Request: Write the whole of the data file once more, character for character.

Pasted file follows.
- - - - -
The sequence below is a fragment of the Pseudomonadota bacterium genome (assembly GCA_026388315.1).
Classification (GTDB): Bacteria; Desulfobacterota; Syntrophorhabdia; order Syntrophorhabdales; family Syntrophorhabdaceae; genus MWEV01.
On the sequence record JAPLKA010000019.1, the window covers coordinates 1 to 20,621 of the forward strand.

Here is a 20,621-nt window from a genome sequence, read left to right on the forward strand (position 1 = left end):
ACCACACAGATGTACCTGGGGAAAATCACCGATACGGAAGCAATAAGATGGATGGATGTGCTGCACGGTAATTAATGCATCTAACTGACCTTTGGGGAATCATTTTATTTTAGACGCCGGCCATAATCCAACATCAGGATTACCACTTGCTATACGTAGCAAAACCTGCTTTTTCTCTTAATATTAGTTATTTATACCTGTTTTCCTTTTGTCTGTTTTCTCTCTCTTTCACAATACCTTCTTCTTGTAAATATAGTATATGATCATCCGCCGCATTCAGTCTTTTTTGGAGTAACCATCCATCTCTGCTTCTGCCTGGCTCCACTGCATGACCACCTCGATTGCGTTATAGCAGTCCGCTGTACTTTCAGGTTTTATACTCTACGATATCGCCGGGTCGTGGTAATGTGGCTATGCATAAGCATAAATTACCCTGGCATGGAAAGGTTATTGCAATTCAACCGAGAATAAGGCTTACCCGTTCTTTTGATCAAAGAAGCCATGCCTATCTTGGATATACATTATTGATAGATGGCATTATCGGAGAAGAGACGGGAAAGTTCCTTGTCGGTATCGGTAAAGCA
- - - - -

The sequence below is a fragment of the Pseudomonadota bacterium genome (assembly GCA_026388315.1).
Classification (GTDB): Bacteria; Desulfobacterota; Syntrophorhabdia; order Syntrophorhabdales; family Syntrophorhabdaceae; genus MWEV01.
On the sequence record JAPLKA010000019.1, the window covers coordinates 1 to 20,621 of the forward strand.

Here is a 20,621-nt window from a genome sequence, read left to right on the forward strand (position 1 = left end):
ACCACACAGATGTACCTGGGGAAAATCACCGATACGGAAGCAATAAGATGGATGGATGTGCTGCACGGTAATTAATGCATCTAACTGACCTTTGGGGAATCATTTTATTTTAGACGCCGGCCATAATCCAACATCAGGATTACCACTTGCTATACGTAGCAAAACCTGCTTTTTCTCTTAATATTAGTTATTTATACCTGTTTTCCTTTTGTCTGTTTTCTCTCTCTTTCACAATACCTTCTTCTTGTAAATATAGTATATGATCATCCGCCGCATTCAGTCTTTTTTGGAGTAACCATCCATCTCTGCTTCTGCCTGGCTCCACTGCATGACCACCTCGATTGCGTTATAGCAGTCCGCTGTACTTTCAGGTTTTATACTCTACGATATCGCCGGGTCGTGGTAATGTGGCTATGCATAAGCATAAATTACCCTGGCATGGAAAGGTTATTGCAATTCAACCGAGAATAAGGCTTACCCGTTCTTTTGATCAAAGAAGCCATGCCTATCTTGGATATACATTATTGATAGATGGCATTATCGGAGAAGAGACGGGAAAGTTCCTTGTCGGTATCGGTAAAGCA